This is how bad it is: Even accurate statements about Gov. Sarah Palin are called unfair by McCain campaign operatives and hard-shell, stiff-necked partisans.
Conservatives are complaining about media coverage of Gov. Sarah Palin. For example, they say, she is accused of cutting funding for Alaska’s Special Olympics in half. Not fair they say, and they offer the actual figures: The budget for Special Olympics for 2007 from the Alaska legislature was $650,000. Palin used her line-item veto, and cut the funding to $275,000.
Hello? Half of $650,000 would be $325,000. Palin cut the Special Olympics budget by 58%. Last time I looked at the math tables, 58% was more than half of 100%.
So, why would it not be fair to say that Palin cut the funding by half? She cut it by more than half.
Oh, no, the conservatives say: ‘You have to let us jigger the numbers first — the final total, after Palin cut it, was still more than the previous year’s allocation from the state.’
Excuse me? Why should anyone be interested in “debunking” a “rumor” which is, as the sources indicate and the conservatives’ own research demonstrates, neither rumor nor error, but hard fact?
If you needed a demonstration that conservatives cannot count, or that they will not count accurately when only honor is at stake, these sorts of stories will do.
Below the fold, for the sake of accuracy, you’ll find a longish excerpt from Charlie Martin’s analysis.
It would be funny were the stakes not so high, were the issues not important, were it true that Palin was not the VP nominee.
Let’s look at a recent one, #83. The rumor, as it was reported, was that Palin had “cut the Special Olympics funding in half.” Now, here are the facts (and thanks to Warren Throckmorton for digging this out):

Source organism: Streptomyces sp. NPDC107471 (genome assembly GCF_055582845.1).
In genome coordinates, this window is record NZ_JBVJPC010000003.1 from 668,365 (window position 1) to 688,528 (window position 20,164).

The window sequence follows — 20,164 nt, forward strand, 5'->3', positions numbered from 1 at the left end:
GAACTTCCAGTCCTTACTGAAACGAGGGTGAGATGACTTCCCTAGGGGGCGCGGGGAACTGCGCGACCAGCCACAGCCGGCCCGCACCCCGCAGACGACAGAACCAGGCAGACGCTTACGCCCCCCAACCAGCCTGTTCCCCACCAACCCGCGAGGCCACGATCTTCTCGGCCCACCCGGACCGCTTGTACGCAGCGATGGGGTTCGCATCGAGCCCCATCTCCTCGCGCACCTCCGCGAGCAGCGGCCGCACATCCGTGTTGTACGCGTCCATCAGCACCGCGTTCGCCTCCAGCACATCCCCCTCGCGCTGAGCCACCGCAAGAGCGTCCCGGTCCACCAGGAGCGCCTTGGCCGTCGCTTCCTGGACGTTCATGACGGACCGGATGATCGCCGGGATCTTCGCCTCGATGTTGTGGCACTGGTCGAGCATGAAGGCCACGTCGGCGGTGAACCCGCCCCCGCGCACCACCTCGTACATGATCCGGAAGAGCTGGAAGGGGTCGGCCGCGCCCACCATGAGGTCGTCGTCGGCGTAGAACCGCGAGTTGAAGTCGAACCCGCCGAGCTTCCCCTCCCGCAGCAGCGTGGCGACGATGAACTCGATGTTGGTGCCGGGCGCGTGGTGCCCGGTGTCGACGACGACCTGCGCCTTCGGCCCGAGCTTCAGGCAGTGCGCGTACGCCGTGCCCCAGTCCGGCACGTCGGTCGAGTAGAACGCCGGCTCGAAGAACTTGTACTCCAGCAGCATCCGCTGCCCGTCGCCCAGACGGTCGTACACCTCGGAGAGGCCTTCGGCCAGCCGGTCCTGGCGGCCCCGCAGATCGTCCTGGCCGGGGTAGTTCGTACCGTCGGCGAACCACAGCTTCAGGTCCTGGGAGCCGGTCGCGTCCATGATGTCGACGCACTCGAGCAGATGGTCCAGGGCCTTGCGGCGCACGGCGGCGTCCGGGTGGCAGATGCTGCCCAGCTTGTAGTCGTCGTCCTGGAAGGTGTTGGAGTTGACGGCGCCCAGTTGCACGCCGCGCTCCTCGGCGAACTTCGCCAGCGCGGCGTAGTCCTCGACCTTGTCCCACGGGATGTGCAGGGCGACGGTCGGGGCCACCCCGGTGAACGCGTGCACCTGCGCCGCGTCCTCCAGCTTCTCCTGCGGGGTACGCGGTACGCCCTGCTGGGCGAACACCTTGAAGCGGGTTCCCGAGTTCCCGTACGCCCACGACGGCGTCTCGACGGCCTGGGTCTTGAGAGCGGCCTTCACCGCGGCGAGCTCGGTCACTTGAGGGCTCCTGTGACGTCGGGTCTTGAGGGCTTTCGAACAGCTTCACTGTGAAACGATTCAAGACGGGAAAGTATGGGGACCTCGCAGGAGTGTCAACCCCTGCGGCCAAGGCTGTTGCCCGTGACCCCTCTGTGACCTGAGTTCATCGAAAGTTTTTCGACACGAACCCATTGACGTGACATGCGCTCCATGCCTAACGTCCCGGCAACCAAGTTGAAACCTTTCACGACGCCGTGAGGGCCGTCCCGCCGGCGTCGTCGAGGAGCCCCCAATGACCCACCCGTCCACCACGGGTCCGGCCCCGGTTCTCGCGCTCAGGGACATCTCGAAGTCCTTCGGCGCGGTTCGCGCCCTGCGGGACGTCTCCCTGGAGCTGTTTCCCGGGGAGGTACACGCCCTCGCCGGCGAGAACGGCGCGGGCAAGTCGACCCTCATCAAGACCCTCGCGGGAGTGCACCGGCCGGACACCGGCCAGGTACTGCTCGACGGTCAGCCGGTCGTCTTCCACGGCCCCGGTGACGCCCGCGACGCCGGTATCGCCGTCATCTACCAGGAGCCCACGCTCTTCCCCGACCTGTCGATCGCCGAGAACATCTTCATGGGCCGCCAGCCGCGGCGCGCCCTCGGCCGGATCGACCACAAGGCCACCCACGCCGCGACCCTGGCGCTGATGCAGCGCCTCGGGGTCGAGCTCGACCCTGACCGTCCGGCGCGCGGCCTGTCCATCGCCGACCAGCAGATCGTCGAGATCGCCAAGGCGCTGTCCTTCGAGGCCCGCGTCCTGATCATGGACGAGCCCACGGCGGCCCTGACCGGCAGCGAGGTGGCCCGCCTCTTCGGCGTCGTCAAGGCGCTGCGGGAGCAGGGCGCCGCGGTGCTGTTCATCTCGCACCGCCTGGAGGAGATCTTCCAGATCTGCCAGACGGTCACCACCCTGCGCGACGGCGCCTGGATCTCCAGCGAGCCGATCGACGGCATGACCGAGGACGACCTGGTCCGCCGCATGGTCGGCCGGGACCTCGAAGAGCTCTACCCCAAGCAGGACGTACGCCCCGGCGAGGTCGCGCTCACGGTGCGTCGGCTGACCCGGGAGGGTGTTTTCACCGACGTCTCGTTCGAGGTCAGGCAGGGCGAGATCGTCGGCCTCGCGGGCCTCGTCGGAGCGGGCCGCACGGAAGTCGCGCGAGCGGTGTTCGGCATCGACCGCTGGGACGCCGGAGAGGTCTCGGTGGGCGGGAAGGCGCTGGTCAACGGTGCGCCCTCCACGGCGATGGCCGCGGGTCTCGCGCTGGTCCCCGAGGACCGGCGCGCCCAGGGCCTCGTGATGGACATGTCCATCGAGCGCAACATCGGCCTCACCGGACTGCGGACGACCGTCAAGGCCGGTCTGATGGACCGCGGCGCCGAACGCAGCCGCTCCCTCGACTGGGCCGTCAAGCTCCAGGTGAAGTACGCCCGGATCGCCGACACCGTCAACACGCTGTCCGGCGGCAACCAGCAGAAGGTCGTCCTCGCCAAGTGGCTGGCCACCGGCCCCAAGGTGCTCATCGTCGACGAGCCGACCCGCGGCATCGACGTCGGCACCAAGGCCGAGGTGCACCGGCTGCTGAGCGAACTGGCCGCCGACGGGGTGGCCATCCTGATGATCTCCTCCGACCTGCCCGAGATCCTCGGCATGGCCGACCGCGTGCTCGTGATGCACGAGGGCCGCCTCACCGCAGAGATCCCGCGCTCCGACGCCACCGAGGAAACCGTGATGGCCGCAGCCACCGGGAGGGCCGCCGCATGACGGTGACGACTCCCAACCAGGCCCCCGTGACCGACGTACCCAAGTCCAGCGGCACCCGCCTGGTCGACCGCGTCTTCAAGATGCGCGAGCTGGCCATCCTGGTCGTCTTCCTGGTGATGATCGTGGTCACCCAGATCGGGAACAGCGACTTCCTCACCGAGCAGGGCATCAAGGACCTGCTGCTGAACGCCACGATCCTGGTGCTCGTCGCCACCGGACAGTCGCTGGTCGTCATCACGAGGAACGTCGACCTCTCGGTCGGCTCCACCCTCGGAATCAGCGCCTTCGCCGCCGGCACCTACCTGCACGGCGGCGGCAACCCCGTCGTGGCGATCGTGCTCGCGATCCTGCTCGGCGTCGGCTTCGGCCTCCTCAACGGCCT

- The 2006 budget was $250,000.
- The 2007 budget as passed by the Alaskan legislature was $650,000
- After Palin used her line-item veto authority, the new budget was $275,000
So we see the facts of the story are that it was a “Beltway budget cut”: more money, but not as much as someone wanted. The facts aren’t as interesting as the history of the story, though. It appears to have started, in this case, with the New York Times, which casually says:
Democrats have pointed, sometimes correctly, sometimes erroneously, to items in the state budget for the disabled that Ms. Palin cut. According to state documents, she cut the state’s Special Olympics budget in half.
Step one: assert something in a way that doesn’t stand out.
Notice this isn’t a main point of the story.
The next mention, and the first one I find from Alaska, is from KTUU TV Anchorage on September 14, which says:
While the Special Olympics did not want to make any comments about budget cuts, Channel 2 News looked into the governor’s funding of the program.
Records show Palin actually increased their funding by $25,000. However, that amount is only half of what the program asked for.
“This governor from the very start has a very clear record of her support for children with special needs,” said Palin’s campaign spokesperson Meghan Stapleton. “Since taking office she has nearly tripled funding for those with special needs in the public school system.”
The Department of Education in Early Development says funding for special needs and intensive needs has gone up $73 million since Palin took office.
So by the 14th, the story had already been debunked. Nonetheless, Think Progress covers the story on September 15, and in an update, links to the KTUU story, correcting the notion that a 10 percent increase is a cut. But right about the same time, there are hundreds of occurrences of the story that don’t link to the Think Progress story or to the New York Times story, much less the correction.
Okay, it could all be coincidental, or it could be a bunch of people who aren’t linking back to their sources. In any case, we see what seems to consistently be step two.
Just fantastic, no? We have two competing facts, one that Palin herself slashed the allocation to Special Olympics by 58%, and two, that the final number was an increase of 10% over the previous year. The second fact does not, in truth cannot, alter the first.
Faced with an inconvenient truth, the partisans simply deny reality. Oy.